By Matt Cooper
There were many significant developments this week. See below for details.
- In Mi Familia Vota v. Hobbs, U.S. District Judge Steven Logan granted the plaintiffs’ motion for a preliminary injunction, extending Arizona’s voter registration deadline from October 5th to October 23rd due to COVID-related challenges faced by citizens wishing to register. The Republican National Committee filed an appeal in the Ninth Circuit and has asked for an emergency stay of the district court’s order.
- In Arizona Democratic Party v. Hobbs, a three-judge panel of the Ninth Circuit Court of Appeals granted an emergency stay of a district judge order that gave voters additional time to sign their absentee ballots if they neglected to do so.
- In Jones v. Secretary of State, the U.S. Supreme Court denied an emergency application to stay a Maine Supreme Court opinion that permitted ranked-choice voting in Maine for November’s Presidential election.
- In Carson v. Simon, U.S. District Judge Nancy Brasel denied the motion for preliminary injunction of two Minnesota electors who are challenging a consent decree that changed Minnesota’s mail-in ballot deadline. Judge Brasel ruled that the the electors did not have standing to bring their claims.
- In Lamm v. Bullock, the U.S. Supreme Court denied an emergency stay application filed by Montana Republicans who wished to block a plan by the governor that gives counties the option of sending mail-in ballots to all voters. A district judge rejected the petitioners’ arguments and the Ninth Circuit refused to stay that decision.
- The Nevada Supreme Court denied the petition of the Election Integrity Project to overturn a lower court decision in which the court ruled against the petitioners on their constitutional challenges to recently enacted voting legislation. The legislation allows statewide mail-in voting when an emergency is declared and the mailing of ballots to all registered voters.
- In Trump v. Way, U.S. District Judge Michael Shipp denied the Trump campaign’s motion for a preliminary injunction, finding that the campaign was unlikely to succeed in showing that federal election statutes preempt election regulations enacted by the New Jersey legislature. These new regulations authorize the state to hold elections predominantly by mail.
- In Moore v. Circosta, U.S. District Judge James Dever granted plaintiffs’ emergency motion for a preliminary injunction, temporarily preventing North Carolina from implementing certain provisions of a negotiated settlement that resolved a state court matter. These provisions altered the witness requirements for absentee voters, the deadline for the receipt of absentee ballots, and whether individuals other than voters may deliver absentee ballots. Judge Dever similarly granted an emergency motion in the related case of Wise v. Circosta. The defendants in each case have appealed to the Fourth Circuit and filed emergency motions to stay the district court’s decision while an appeal proceeds.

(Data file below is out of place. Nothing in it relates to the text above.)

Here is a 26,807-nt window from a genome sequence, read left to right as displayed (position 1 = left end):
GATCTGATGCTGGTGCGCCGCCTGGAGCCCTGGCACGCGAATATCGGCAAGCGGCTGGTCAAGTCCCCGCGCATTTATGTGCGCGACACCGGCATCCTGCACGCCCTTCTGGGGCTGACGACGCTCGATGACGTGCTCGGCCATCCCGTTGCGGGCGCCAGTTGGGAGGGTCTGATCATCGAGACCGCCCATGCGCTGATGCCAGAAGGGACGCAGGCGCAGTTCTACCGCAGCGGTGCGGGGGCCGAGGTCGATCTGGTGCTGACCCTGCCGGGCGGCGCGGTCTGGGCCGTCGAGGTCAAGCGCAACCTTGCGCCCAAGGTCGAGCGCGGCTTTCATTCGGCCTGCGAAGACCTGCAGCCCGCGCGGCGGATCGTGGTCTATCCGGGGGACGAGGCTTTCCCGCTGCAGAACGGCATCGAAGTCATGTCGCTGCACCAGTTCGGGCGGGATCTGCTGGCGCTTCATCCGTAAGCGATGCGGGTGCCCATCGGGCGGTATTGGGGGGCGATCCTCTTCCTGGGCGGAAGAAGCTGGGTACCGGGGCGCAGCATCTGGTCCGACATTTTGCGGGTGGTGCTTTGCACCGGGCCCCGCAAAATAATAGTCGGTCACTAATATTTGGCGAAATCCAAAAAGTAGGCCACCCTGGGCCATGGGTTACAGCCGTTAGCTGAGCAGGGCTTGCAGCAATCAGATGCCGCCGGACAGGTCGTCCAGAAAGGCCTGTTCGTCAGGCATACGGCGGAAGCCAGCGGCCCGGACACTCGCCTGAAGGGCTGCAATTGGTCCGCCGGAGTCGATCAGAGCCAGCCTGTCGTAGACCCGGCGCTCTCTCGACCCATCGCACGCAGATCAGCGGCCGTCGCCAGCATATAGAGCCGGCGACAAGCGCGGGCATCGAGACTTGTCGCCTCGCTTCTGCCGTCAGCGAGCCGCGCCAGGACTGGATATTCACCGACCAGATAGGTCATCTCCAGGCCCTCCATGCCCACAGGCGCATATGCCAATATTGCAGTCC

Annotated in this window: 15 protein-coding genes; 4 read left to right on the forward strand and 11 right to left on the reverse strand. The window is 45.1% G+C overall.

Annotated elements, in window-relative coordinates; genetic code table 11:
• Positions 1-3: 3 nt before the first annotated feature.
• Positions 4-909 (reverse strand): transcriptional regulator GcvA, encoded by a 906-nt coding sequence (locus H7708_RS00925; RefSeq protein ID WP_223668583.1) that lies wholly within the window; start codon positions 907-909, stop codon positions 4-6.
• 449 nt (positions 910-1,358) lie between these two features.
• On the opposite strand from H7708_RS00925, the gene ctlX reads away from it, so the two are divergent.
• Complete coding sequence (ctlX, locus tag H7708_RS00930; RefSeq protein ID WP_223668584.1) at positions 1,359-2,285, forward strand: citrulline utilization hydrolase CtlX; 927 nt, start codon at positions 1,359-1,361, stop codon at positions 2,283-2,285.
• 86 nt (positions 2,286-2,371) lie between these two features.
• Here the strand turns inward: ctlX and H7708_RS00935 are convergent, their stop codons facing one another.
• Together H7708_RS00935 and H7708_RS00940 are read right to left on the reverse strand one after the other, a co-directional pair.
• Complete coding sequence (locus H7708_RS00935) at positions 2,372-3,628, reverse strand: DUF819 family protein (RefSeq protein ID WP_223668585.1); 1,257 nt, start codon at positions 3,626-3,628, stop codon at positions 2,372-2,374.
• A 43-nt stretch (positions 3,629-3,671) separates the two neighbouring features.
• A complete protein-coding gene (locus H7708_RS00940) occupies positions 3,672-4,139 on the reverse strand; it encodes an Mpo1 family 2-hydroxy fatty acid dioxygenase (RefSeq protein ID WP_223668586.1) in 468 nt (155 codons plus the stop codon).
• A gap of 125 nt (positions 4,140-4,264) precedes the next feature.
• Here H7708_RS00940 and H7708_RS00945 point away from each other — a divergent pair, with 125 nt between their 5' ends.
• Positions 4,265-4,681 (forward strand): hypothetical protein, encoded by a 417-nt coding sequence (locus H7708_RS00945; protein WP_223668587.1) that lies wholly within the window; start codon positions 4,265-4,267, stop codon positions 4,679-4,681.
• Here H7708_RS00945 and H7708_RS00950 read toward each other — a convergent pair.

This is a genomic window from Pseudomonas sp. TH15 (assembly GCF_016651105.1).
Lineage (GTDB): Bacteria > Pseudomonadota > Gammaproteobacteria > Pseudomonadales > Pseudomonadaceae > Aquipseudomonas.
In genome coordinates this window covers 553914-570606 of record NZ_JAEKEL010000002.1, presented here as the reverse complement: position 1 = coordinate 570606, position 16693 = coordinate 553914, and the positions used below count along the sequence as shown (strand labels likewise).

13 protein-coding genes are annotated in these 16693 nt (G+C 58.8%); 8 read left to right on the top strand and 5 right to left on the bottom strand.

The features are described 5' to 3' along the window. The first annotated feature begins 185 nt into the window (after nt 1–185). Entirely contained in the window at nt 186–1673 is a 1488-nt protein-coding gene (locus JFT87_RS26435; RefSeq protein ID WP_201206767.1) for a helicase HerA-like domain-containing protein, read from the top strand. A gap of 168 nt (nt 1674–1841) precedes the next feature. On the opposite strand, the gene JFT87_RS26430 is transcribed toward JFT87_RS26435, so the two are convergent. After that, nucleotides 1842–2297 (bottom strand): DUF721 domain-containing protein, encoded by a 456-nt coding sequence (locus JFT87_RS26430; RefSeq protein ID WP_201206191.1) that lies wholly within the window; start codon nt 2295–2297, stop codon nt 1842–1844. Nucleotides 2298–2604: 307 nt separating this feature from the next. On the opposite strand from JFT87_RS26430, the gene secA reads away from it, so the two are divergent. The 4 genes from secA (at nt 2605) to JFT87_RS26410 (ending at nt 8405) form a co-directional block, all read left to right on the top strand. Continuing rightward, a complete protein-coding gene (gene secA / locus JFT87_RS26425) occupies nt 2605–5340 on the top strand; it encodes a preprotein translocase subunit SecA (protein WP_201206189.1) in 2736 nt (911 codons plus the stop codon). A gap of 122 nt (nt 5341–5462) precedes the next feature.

- In A. Philip Randolph Institute v. LaRose, U.S. District Judge Dan Polster granted the plaintiffs’ motion for a preliminary injunction, preventing Ohio’s Secretary of State from enforcing his directive that prohibited county boards of elections from installing secure absentee ballot “drop boxes” at locations other than the board of elections office. After the Secretary appealed, the Sixth Circuit issued an order staying Judge Polster’s decision while the appeal proceeds.
- In Trump v. Boockvar, U.S. District Judge J. Nicholas Ranjan issued an opinion in favor of the defendants on all claims. Judge Ranjan determined that the election regulations put in place by the Pennsylvania General Assembly and implemented by the Secretary of State, including provisions involving absentee ballot “drop boxes,” do not violate the U.S. Constitution. The related case of Pennsylvania Democratic Party v. Boockvar, dealing with the extension of Pennsylvania’s absentee ballot receipt deadline, is pending in the U.S. Supreme Court on an emergency application to stay a decision of the Pennsylvania Supreme Court allowing the extension.
- In Andino v. Middleton, the U.S. Supreme Court denied an emergency application to stay an order of U.S. District Judge J. Michelle Childs that prevented the state from enforcing a witness requirement on voters’ absentee ballots.
- In Texas v. Hollins, the Texas Supreme Court issued an opinion finding that the state’s election code does not authorize counties to send vote-by-mail applications to voters who do not request them. The opinion reversed a lower court decision and prevented Harris County from mailing applications to all 2.4 million voters in the county.
- In Texas League of United Latin American Citizens v. Abbott, U.S. District Judge Robert Pitman granted the plaintiffs’ motion for a preliminary injunction, preventing the state from permitting only one absentee drop-off location per county. The state appealed to the Fifth Circuit, which granted an emergency motion for a temporary administrative stay.
- In Democratic National Committee v. Bostelmann, the Wisconsin Supreme Court answered a state law question certified by the Seventh Circuit, confirming that the Wisconsin Legislature could represent the state’s interest on appeal. The Seventh Circuit Court of Appeals subsequently issued an opinion blocking a district court decision that extended the deadline for online and mail-in registration, as well as for the receipt of absentee ballots.